In late spring 2009, I wrote a paper about how Tina Fey (particularly as Sarah Palin), Stephen Colbert, and Jon Stewart influenced our view of the Bush presidency, and the 2008 election. I didn't do that well on it. But, in all fairness, I was writing it for my AP US History class in late May/early June. Who assigns a major paper after you've already taken the AP exam?

In the fall of 2010, I wrote a very similar paper for Brandeis University. A ten page essay about how Tina Fey, Stephen Colbert, and Jon Stewart affected the 2008 election. This time I got an A. To this day, it is something of which I am very proud.

Also in the fall of 2010, I paid somewhere around $80 to the Brandeis Democrats; a club with plenty of passion and drive and not a lot to immediately do at one of the most liberal universities in one of the most liberal cities in one of the most liberal states in one of the most liberal parts of the country. But I gave them this money and even briefly joined the club in order to get a seat on the bus they had going down to Washington DC to attend the Rally to Restore Sanity and/or Fear. It was one of my favorite days of my college years, I remember Jon Stewart's keynote speech to this day, and I probably always will.

I nearly cried when I heard that Jon Stewart is leaving The Daily Show.

Don't get me wrong, I am excited to see what else he can and will do! I absolutely loved Rosewater, and if he does more things like that, it will be a wonderful thing for indie film! And I know he still has a point of view, and an incredibly enviable position from which to express it, meaning that he absolutely will continue to do so. It's not like he's retiring or vanishing from public life, and I rest comfortably in the knowledge that he will still be around, making incredible things.

But man. Jon Stewart at The Daily Show has had such a profound influence on my life. He's the one that taught me the influence that comedy can have. It's through watching this show that I firmly believe that the best way of speaking truth to power is by making power laugh. There is no better way to undermine something terrible than by making it absurd, and I know that because of him. (And, in all fairness, also Mel Brooks. But that doesn't quite fit in with the point of this post right now!) And Jon Stewart is the man who taught me how to not just accept the facts that are given to me, research everything for myself, and argue back. I am almost certainly a different person than I would otherwise have been because I watch his show.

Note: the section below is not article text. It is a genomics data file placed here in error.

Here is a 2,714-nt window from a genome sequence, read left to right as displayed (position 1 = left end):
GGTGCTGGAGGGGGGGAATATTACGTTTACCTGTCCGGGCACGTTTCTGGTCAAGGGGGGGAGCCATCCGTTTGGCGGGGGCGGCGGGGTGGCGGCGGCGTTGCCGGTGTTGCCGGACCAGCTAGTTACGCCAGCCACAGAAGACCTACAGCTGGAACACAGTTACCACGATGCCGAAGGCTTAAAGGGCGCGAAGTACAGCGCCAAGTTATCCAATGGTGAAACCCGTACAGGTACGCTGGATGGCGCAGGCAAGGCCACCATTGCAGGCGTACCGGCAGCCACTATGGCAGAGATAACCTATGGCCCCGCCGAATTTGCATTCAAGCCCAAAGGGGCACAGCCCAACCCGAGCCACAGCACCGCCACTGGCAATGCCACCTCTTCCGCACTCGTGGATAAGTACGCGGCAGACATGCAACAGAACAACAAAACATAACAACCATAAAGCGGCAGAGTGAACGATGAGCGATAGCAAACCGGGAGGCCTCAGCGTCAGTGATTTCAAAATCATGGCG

I was going to write another paragraph about how much I admire him, how, while I desperately don't want to see him leave, I am awed at what he's done for and on television, and how I can't wait to see what he will do next, whether it be in television, in film, or even in straight up politics. (Honestly, he is such a smart, passionate man who genuinely knows about The Issues that I would legitimately be happy to vote him into any political office he might choose.) But you know, I think I've already gotten that point across. So instead, I'm just going to embed video of his speech at the Rally to Restore Sanity. Because it may not have been from The Daily Show itself, but it shows the kind of work he does, the kind of viewpoint he is a true champion of, and the manI will so miss on my TV screen four nights a week after he leaves in September/December/July/the-details-are-still-being-worked-out.

And then I'm embedding a video of the end of a bit of his that I absolutely love, and will one day send to an ex. This bit, for the record, is absolutely not safe to play at work.

Enjoy.


"The truth is anyone can read the news to you. I promise to feel the news at you." - The Colbert Report, Pilot

The Colbert Report ended tonight, you guys. And I'm genuinely upset about it.

Don't get me wrong, I'm excited for Stephen Colbert! He's going to go on to the Late Show! And I'm absolutely certain he's going to be amazing.

I'm genuinely not sure I've ever cried because a show was ending before, though. I know I've cried because of the things that have happened in TV finales. But you better believe that I had literal tears streaming down my face for pretty much half of the show tonight, just because it is no longer going to be on the air.